Price is definitely what the Red Sox needed, a top of the rotation starter.  Someone who can eat up 220 quality innings per year.  His addition allows the Red Sox to push their existing group of starters back a spot and perhaps consider moving Joe Kelly to the pen as he hasn’t shown anything as a starter and has a power arm.  The opt-out clause is interesting as it has been a trend for top talent to ask for the it in hopes of tacking on 3 years or so to their original deal at even higher money.  The hope by me is that Price pitches lights out for the first 3 years and then the Red Sox let him walk as he’ll be 33 by then.  Because the contract for 7 years and this much money is crazy even in the world of baseball.  Face it, if Price doesn’t opt out and/or pitches poorly, this could be a very bad contract for many years to come.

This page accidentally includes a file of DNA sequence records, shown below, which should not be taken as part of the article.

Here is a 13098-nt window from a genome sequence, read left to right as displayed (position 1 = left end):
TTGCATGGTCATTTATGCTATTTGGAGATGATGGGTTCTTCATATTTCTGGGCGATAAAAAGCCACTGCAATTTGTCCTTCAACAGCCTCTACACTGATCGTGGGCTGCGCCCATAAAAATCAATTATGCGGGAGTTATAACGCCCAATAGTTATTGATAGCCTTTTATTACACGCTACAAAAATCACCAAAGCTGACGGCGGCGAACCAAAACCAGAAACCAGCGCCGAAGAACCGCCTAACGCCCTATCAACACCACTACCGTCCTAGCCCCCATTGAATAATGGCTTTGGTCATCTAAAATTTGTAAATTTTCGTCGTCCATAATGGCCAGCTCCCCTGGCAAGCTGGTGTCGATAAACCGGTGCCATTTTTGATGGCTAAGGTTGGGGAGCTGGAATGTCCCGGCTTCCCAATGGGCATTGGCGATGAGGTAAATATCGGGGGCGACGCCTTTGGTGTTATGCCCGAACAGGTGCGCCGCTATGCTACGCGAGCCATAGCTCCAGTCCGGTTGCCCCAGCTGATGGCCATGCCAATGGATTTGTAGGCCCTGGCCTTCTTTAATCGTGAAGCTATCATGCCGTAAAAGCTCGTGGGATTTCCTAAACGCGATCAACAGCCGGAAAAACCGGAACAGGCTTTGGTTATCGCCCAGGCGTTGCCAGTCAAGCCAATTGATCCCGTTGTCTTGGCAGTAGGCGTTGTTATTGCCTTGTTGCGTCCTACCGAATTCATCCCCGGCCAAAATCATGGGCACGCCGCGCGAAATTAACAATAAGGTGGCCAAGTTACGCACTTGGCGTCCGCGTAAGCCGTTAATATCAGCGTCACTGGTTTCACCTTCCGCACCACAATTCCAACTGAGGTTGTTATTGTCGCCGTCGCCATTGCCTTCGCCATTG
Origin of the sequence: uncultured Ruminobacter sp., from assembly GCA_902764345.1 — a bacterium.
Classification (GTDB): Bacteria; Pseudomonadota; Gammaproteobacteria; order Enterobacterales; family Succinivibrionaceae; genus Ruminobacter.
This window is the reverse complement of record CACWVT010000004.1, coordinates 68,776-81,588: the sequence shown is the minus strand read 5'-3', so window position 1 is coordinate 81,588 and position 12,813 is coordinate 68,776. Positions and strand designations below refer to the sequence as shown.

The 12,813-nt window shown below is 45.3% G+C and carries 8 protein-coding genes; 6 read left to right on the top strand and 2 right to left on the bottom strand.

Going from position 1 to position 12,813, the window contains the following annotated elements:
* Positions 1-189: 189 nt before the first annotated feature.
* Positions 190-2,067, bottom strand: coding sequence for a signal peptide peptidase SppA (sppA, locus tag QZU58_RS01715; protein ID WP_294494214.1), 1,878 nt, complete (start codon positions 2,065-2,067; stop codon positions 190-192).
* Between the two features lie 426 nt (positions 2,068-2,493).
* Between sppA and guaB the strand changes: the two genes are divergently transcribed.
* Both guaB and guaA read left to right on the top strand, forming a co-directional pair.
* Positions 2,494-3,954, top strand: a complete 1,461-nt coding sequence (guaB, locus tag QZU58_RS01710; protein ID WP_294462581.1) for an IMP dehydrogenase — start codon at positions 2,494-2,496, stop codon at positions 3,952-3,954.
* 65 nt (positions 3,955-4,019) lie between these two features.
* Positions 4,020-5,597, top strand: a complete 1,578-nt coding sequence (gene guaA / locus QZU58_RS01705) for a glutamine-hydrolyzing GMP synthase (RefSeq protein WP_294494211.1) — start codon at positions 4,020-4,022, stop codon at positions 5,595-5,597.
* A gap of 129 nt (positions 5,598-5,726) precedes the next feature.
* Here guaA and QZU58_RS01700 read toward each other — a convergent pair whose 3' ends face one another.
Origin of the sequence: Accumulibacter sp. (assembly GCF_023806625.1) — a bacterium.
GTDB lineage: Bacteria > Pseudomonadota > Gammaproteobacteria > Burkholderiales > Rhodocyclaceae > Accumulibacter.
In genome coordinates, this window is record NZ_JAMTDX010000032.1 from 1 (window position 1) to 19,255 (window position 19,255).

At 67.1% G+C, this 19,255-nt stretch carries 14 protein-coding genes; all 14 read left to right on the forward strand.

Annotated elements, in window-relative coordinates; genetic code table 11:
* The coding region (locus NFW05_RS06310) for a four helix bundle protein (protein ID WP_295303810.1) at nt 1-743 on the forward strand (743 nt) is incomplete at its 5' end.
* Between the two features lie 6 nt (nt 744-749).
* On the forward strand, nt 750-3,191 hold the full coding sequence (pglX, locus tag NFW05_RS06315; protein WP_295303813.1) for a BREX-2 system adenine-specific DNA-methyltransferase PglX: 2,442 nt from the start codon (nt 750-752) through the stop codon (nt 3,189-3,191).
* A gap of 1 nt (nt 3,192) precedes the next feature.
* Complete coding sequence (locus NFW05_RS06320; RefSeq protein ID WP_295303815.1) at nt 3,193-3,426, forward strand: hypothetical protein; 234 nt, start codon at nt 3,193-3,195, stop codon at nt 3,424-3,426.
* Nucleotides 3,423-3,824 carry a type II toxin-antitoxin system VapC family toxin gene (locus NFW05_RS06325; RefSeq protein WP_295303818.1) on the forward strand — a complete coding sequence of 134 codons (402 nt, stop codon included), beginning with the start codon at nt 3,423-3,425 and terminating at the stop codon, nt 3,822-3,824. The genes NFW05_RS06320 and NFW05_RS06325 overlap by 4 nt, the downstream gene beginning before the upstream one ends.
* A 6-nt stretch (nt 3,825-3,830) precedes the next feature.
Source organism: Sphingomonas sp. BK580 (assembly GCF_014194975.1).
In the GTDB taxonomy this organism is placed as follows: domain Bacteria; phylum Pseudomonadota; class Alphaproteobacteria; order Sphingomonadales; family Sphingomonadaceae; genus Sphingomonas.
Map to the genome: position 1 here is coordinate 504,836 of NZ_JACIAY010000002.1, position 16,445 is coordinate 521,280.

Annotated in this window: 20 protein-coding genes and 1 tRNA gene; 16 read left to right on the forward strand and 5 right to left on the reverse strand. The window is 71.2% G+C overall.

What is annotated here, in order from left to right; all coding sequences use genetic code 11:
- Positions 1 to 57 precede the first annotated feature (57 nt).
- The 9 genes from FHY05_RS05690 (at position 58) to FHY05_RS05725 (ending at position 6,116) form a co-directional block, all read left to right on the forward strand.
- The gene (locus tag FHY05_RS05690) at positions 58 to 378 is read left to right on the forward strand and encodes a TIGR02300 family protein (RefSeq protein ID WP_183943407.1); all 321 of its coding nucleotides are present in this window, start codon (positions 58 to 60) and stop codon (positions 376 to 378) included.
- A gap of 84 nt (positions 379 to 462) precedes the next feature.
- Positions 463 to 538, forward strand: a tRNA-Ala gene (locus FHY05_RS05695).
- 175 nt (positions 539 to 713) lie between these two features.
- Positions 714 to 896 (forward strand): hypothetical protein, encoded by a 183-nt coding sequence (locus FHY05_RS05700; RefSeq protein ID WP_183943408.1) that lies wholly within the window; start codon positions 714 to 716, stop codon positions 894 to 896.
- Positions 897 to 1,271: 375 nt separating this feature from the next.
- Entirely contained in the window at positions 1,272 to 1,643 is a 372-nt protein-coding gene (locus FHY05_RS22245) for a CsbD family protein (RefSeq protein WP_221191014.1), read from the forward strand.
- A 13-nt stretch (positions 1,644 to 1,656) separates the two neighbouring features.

There is no doubting the Red Sox are a far better team now than they were at the end of the 2015 season as they have address very important issues.  At the risk of getting way ahead of myself, let me offer this look:

Rotation (Player, ERA+) : David Price: 172, Clay Buchholz: 132, Eduardo Rodriguez: 112, Rick Porcell0: .87 (he is making $20m this year…but his 2nd half, 3.53 ERA, was far better than his first half, 5.90 ERA) and who knows, Wade Miley: 96 or Henry Owens: 94.

Bullpen: Craig Kimbrel: 1.42, Koji Uehara: 194, Junichi Tazawa: 104, ummm, then the wheels fall off a bit as there is a lot of riff-raff to choose from like Robbie Ross, Tommy Layne, Matt Barnes, Heath Hembree and the list goes on.  Dembrowski, will likely want to add to this area.